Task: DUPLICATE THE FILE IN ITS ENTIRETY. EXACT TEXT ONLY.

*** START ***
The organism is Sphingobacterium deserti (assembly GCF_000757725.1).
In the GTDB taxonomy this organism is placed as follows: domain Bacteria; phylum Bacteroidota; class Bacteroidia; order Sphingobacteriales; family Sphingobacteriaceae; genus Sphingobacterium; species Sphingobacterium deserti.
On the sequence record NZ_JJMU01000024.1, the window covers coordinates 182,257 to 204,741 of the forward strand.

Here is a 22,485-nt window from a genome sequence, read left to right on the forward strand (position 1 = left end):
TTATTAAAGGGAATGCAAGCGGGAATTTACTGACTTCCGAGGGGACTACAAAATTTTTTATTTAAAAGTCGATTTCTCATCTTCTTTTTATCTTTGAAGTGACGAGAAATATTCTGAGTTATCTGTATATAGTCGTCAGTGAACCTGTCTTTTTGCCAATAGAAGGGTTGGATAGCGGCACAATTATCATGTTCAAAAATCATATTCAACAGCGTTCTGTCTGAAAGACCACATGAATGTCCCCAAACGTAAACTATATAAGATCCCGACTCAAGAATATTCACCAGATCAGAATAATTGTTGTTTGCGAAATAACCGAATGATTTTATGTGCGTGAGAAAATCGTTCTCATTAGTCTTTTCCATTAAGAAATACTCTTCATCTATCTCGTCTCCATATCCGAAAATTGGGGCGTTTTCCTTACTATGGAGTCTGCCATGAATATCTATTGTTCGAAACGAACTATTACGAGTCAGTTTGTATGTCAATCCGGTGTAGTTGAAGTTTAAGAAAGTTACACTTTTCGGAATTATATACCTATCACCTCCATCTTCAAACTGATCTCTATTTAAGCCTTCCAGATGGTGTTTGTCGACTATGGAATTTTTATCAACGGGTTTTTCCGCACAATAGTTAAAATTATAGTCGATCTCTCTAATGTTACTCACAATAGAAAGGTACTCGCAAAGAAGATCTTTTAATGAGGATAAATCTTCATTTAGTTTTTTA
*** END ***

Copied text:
The organism is Sphingobacterium deserti (assembly GCF_000757725.1).
In the GTDB taxonomy this organism is placed as follows: domain Bacteria; phylum Bacteroidota; class Bacteroidia; order Sphingobacteriales; family Sphingobacteriaceae; genus Sphingobacterium; species Sphingobacterium deserti.
On the sequence record NZ_JJMU01000024.1, the window covers coordinates 182,257 to 204,741 of the forward strand.

Here is a 22,485-nt window from a genome sequence, read left to right on the forward strand (position 1 = left end):
TTATTAAAGGGAATGCAAGCGGGAATTTACTGACTTCCGAGGGGACTACAAAATTTTTTATTTAAAAGTCGATTTCTCATCTTCTTTTTATCTTTGAAGTGACGAGAAATATTCTGAGTTATCTGTATATAGTCGTCAGTGAACCTGTCTTTTTGCCAATAGAAGGGTTGGATAGCGGCACAATTATCATGTTCAAAAATCATATTCAACAGCGTTCTGTCTGAAAGACCACATGAATGTCCCCAAACGTAAACTATATAAGATCCCGACTCAAGAATATTCACCAGATCAGAATAATTGTTGTTTGCGAAATAACCGAATGATTTTATGTGCGTGAGAAAATCGTTCTCATTAGTCTTTTCCATTAAGAAATACTCTTCATCTATCTCGTCTCCATATCCGAAAATTGGGGCGTTTTCCTTACTATGGAGTCTGCCATGAATATCTATTGTTCGAAACGAACTATTACGAGTCAGTTTGTATGTCAATCCGGTGTAGTTGAAGTTTAAGAAAGTTACACTTTTCGGAATTATATACCTATCACCTCCATCTTCAAACTGATCTCTATTTAAGCCTTCCAGATGGTGTTTGTCGACTATGGAATTTTTATCAACGGGTTTTTCCGCACAATAGTTAAAATTATAGTCGATCTCTCTAATGTTACTCACAATAGAAAGGTACTCGCAAAGAAGATCTTTTAATGAGGATAAATCTTCATTTAGTTTTTTA